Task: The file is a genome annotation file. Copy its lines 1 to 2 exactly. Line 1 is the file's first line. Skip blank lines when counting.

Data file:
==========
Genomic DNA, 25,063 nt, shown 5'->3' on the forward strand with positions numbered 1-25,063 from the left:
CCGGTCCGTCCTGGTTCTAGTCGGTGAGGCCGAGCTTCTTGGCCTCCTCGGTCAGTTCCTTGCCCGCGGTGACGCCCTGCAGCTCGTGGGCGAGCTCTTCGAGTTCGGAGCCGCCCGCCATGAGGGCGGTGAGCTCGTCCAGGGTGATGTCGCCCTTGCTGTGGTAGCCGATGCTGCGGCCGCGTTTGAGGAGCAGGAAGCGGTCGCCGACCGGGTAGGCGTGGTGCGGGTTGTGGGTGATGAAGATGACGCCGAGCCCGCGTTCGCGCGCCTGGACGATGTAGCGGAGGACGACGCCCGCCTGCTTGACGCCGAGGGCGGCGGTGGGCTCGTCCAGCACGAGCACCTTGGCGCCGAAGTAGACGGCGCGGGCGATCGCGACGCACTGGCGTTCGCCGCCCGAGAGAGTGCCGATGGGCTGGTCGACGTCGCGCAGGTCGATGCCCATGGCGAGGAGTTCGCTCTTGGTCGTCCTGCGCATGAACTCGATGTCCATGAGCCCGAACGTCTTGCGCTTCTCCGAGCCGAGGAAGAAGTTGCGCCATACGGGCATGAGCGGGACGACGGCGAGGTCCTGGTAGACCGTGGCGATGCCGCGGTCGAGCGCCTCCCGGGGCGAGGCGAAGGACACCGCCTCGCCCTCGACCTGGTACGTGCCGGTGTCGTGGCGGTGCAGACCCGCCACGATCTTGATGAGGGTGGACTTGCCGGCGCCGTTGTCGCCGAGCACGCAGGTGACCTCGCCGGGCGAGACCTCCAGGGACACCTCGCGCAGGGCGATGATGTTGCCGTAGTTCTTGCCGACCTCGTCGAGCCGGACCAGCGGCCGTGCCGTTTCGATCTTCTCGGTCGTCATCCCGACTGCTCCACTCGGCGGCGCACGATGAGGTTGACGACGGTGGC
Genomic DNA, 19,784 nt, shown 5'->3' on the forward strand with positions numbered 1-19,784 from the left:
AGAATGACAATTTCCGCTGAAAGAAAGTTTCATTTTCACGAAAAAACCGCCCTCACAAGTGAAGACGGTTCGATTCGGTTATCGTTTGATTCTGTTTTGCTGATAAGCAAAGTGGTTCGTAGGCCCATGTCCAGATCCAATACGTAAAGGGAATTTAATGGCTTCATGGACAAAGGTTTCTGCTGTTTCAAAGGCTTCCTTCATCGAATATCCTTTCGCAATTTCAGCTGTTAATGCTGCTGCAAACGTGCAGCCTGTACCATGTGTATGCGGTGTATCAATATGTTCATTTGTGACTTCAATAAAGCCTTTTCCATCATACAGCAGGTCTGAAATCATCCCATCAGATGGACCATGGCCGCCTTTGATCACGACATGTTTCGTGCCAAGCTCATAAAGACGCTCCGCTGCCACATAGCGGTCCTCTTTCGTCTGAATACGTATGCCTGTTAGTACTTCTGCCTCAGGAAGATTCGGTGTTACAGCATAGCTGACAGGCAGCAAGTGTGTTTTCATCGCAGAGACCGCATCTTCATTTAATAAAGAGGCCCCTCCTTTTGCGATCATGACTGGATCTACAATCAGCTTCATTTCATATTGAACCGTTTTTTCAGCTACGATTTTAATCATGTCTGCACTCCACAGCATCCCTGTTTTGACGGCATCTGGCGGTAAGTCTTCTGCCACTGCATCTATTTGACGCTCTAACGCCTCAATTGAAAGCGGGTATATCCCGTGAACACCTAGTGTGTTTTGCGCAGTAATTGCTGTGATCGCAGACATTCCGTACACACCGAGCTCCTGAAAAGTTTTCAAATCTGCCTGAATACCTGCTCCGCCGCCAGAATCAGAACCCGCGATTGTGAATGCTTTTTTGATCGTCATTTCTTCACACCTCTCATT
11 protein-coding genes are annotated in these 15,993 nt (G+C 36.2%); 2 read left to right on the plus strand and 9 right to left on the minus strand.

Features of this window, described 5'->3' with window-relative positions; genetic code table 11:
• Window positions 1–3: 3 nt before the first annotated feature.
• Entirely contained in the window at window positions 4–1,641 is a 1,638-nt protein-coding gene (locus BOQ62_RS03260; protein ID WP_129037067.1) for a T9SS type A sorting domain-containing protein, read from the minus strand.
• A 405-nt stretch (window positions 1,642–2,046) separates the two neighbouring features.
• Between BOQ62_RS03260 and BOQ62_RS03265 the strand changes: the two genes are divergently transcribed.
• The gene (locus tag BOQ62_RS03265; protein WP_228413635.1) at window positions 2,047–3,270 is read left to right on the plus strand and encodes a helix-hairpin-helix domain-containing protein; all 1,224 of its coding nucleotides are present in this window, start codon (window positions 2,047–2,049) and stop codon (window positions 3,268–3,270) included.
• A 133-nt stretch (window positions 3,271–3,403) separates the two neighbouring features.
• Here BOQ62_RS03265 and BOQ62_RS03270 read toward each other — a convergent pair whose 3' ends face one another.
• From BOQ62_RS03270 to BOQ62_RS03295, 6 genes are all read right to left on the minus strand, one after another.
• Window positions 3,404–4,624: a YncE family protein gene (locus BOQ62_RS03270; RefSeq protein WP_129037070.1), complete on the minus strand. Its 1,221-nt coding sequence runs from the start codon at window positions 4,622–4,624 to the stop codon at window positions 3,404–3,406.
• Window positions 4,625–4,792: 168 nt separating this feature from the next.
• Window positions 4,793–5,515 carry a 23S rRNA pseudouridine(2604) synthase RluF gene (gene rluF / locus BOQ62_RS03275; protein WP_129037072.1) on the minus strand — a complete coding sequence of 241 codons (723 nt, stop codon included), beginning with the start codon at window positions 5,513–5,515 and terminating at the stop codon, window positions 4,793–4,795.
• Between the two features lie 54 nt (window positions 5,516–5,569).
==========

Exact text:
Genomic DNA, 25,063 nt, shown 5'->3' on the forward strand with positions numbered 1-25,063 from the left:
CCGGTCCGTCCTGGTTCTAGTCGGTGAGGCCGAGCTTCTTGGCCTCCTCGGTCAGTTCCTTGCCCGCGGTGACGCCCTGCAGCTCGTGGGCGAGCTCTTCGAGTTCGGAGCCGCCCGCCATGAGGGCGGTGAGCTCGTCCAGGGTGATGTCGCCCTTGCTGTGGTAGCCGATGCTGCGGCCGCGTTTGAGGAGCAGGAAGCGGTCGCCGACCGGGTAGGCGTGGTGCGGGTTGTGGGTGATGAAGATGACGCCGAGCCCGCGTTCGCGCGCCTGGACGATGTAGCGGAGGACGACGCCCGCCTGCTTGACGCCGAGGGCGGCGGTGGGCTCGTCCAGCACGAGCACCTTGGCGCCGAAGTAGACGGCGCGGGCGATCGCGACGCACTGGCGTTCGCCGCCCGAGAGAGTGCCGATGGGCTGGTCGACGTCGCGCAGGTCGATGCCCATGGCGAGGAGTTCGCTCTTGGTCGTCCTGCGCATGAACTCGATGTCCATGAGCCCGAACGTCTTGCGCTTCTCCGAGCCGAGGAAGAAGTTGCGCCATACGGGCATGAGCGGGACGACGGCGAGGTCCTGGTAGACCGTGGCGATGCCGCGGTCGAGCGCCTCCCGGGGCGAGGCGAAGGACACCGCCTCGCCCTCGACCTGGTACGTGCCGGTGTCGTGGCGGTGCAGACCCGCCACGATCTTGATGAGGGTGGACTTGCCGGCGCCGTTGTCGCCGAGCACGCAGGTGACCTCGCCGGGCGAGACCTCCAGGGACACCTCGCGCAGGGCGATGATGTTGCCGTAGTTCTTGCCGACCTCGTCGAGCCGGACCAGCGGCCGTGCCGTTTCGATCTTCTCGGTCGTCATCCCGACTGCTCCACTCGGCGGCGCACGATGAGGTTGACGACGGTGGC